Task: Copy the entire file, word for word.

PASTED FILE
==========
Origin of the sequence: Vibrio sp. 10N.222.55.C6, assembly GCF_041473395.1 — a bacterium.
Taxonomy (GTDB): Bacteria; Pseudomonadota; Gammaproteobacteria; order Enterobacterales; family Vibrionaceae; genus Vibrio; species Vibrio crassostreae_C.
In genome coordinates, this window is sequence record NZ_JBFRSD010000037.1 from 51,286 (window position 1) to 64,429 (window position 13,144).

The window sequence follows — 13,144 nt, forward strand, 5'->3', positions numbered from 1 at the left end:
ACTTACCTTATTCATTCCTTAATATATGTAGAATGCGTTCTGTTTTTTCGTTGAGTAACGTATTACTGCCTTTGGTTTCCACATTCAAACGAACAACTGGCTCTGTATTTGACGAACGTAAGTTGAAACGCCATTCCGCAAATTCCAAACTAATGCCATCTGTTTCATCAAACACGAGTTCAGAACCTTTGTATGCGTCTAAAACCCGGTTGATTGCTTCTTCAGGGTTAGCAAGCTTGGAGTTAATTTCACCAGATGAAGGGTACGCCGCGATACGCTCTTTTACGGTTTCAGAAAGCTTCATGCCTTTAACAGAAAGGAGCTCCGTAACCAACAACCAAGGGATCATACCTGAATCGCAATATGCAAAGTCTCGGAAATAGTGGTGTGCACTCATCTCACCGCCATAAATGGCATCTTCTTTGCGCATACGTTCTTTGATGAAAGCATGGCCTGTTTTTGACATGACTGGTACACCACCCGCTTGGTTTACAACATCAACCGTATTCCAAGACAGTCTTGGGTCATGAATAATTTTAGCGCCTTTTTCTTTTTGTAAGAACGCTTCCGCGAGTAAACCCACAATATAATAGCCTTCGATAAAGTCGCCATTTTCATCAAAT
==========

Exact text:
Origin of the sequence: Vibrio sp. 10N.222.55.C6, assembly GCF_041473395.1 — a bacterium.
Taxonomy (GTDB): Bacteria; Pseudomonadota; Gammaproteobacteria; order Enterobacterales; family Vibrionaceae; genus Vibrio; species Vibrio crassostreae_C.
In genome coordinates, this window is sequence record NZ_JBFRSD010000037.1 from 51,286 (window position 1) to 64,429 (window position 13,144).

The window sequence follows — 13,144 nt, forward strand, 5'->3', positions numbered from 1 at the left end:
ACTTACCTTATTCATTCCTTAATATATGTAGAATGCGTTCTGTTTTTTCGTTGAGTAACGTATTACTGCCTTTGGTTTCCACATTCAAACGAACAACTGGCTCTGTATTTGACGAACGTAAGTTGAAACGCCATTCCGCAAATTCCAAACTAATGCCATCTGTTTCATCAAACACGAGTTCAGAACCTTTGTATGCGTCTAAAACCCGGTTGATTGCTTCTTCAGGGTTAGCAAGCTTGGAGTTAATTTCACCAGATGAAGGGTACGCCGCGATACGCTCTTTTACGGTTTCAGAAAGCTTCATGCCTTTAACAGAAAGGAGCTCCGTAACCAACAACCAAGGGATCATACCTGAATCGCAATATGCAAAGTCTCGGAAATAGTGGTGTGCACTCATCTCACCGCCATAAATGGCATCTTCTTTGCGCATACGTTCTTTGATGAAAGCATGGCCTGTTTTTGACATGACTGGTACACCACCCGCTTGGTTTACAACATCAACCGTATTCCAAGACAGTCTTGGGTCATGAATAATTTTAGCGCCTTTTTCTTTTTGTAAGAACGCTTCCGCGAGTAAACCCACAATATAATAGCCTTCGATAAAGTCGCCATTTTCATCAAAT